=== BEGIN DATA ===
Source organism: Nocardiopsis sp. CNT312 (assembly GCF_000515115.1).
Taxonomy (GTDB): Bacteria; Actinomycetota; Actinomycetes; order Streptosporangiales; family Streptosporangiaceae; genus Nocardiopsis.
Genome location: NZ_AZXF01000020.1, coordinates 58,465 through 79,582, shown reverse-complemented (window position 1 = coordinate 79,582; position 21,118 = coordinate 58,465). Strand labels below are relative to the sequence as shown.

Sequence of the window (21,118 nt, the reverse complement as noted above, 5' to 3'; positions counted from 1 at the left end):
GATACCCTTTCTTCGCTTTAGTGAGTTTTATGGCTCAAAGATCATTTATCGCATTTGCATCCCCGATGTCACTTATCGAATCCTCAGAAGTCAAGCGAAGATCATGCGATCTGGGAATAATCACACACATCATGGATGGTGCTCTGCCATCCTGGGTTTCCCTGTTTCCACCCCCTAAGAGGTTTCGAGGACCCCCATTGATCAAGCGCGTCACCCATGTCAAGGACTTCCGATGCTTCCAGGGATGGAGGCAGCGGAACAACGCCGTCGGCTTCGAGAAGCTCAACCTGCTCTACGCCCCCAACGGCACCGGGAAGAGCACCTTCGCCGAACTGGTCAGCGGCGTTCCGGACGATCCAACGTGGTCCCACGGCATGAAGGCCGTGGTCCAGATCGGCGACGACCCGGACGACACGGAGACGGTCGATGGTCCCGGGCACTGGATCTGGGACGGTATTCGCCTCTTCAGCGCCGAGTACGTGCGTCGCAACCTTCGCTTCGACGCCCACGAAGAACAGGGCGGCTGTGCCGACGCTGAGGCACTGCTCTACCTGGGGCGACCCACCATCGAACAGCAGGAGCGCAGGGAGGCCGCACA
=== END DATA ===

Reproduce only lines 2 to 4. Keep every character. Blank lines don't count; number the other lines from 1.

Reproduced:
Taxonomy (GTDB): Bacteria; Actinomycetota; Actinomycetes; order Streptosporangiales; family Streptosporangiaceae; genus Nocardiopsis.
Genome location: NZ_AZXF01000020.1, coordinates 58,465 through 79,582, shown reverse-complemented (window position 1 = coordinate 79,582; position 21,118 = coordinate 58,465). Strand labels below are relative to the sequence as shown.

Sequence of the window (21,118 nt, the reverse complement as noted above, 5' to 3'; positions counted from 1 at the left end):